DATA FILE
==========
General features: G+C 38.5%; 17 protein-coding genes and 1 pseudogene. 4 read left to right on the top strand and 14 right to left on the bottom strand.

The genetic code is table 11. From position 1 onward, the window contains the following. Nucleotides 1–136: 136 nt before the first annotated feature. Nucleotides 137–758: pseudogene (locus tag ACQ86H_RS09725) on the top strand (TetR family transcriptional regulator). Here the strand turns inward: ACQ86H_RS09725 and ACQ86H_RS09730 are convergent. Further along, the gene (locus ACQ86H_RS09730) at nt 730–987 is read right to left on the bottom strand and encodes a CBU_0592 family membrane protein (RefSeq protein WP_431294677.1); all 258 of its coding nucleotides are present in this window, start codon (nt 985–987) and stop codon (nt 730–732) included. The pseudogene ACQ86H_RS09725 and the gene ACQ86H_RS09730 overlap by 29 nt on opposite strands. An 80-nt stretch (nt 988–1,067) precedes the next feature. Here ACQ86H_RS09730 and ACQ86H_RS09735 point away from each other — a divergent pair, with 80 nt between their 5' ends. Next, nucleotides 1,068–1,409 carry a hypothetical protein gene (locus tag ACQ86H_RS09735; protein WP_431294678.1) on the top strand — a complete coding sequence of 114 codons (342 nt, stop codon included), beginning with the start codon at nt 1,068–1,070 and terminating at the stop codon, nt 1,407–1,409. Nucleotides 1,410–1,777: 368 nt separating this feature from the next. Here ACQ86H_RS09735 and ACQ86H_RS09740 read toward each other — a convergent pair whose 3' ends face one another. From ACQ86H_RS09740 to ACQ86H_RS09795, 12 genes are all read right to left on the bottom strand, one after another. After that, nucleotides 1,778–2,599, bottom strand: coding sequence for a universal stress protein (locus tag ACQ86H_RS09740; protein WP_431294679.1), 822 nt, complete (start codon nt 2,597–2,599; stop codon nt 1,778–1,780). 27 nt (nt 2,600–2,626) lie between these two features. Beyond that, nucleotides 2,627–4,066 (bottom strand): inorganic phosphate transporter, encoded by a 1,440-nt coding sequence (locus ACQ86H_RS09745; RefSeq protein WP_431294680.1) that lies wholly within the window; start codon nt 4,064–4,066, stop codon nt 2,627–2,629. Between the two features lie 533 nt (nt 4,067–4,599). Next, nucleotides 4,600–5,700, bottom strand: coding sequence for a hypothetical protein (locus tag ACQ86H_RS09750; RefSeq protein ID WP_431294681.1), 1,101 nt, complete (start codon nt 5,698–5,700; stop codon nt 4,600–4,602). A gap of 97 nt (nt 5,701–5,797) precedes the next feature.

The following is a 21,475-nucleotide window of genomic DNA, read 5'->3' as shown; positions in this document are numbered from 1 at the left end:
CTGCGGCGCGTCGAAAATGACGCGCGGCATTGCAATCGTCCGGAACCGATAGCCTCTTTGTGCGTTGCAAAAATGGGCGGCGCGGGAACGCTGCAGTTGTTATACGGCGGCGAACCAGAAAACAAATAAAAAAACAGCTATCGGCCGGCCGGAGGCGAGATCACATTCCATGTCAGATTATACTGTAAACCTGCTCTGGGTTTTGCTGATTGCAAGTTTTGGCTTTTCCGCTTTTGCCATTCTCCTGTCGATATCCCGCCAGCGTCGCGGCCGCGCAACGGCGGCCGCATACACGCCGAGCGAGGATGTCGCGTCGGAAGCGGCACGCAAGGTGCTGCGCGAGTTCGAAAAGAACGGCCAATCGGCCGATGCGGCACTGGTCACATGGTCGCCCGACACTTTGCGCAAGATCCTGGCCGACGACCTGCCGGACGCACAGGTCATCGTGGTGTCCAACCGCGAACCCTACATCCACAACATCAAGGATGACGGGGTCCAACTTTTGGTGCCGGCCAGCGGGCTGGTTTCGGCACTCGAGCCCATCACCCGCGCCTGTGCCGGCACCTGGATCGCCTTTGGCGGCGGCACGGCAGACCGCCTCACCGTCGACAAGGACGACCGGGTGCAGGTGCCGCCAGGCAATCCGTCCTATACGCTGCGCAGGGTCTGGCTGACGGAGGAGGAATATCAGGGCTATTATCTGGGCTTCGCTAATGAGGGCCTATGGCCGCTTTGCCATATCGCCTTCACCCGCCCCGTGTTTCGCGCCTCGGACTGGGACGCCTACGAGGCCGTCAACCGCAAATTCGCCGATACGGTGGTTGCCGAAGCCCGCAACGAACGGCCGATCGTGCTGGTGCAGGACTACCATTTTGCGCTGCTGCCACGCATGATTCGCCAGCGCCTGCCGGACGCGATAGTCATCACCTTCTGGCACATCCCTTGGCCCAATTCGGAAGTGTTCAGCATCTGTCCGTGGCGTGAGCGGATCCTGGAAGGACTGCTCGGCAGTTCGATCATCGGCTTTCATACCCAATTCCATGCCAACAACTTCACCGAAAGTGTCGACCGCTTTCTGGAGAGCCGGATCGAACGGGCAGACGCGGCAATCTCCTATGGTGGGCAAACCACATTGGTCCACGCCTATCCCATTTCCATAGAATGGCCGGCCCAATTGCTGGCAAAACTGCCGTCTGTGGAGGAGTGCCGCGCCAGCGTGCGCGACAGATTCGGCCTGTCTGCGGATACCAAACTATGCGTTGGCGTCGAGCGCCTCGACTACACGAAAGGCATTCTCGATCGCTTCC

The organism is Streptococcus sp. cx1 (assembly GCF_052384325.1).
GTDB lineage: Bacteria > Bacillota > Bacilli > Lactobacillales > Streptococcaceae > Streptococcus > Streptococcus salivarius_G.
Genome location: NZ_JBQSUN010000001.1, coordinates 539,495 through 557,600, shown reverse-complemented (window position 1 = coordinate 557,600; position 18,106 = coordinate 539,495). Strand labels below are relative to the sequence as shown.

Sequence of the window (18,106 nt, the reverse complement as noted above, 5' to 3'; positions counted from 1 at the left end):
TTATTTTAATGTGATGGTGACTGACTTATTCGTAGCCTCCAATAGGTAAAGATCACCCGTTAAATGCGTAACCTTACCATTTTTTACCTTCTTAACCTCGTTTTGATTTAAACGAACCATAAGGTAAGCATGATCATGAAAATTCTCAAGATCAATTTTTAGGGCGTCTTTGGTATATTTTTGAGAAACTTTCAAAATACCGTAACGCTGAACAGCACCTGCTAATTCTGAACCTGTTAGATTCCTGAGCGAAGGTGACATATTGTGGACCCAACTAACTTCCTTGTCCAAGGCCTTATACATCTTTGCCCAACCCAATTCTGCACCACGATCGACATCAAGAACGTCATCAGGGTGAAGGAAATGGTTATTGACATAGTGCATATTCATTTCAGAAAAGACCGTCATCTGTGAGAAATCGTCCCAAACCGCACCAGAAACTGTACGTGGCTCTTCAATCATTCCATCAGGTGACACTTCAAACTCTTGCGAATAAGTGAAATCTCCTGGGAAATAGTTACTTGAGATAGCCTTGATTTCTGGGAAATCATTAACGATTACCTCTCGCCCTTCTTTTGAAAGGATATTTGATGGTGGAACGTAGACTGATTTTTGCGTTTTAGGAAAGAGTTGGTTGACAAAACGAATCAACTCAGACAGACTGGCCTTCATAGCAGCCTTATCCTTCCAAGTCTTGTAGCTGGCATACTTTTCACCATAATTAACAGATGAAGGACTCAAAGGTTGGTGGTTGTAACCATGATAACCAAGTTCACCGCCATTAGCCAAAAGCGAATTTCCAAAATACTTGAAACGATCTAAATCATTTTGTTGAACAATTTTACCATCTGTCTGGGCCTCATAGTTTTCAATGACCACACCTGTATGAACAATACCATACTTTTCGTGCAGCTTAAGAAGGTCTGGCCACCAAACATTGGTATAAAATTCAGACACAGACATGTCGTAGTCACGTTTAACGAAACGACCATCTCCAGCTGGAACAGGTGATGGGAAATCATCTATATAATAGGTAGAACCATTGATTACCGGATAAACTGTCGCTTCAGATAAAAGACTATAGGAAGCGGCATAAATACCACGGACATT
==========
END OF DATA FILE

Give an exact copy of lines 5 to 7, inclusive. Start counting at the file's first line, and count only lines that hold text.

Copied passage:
The organism is Streptococcus sp. cx1 (assembly GCF_052384325.1).
GTDB lineage: Bacteria > Bacillota > Bacilli > Lactobacillales > Streptococcaceae > Streptococcus > Streptococcus salivarius_G.
Genome location: NZ_JBQSUN010000001.1, coordinates 539,495 through 557,600, shown reverse-complemented (window position 1 = coordinate 557,600; position 18,106 = coordinate 539,495). Strand labels below are relative to the sequence as shown.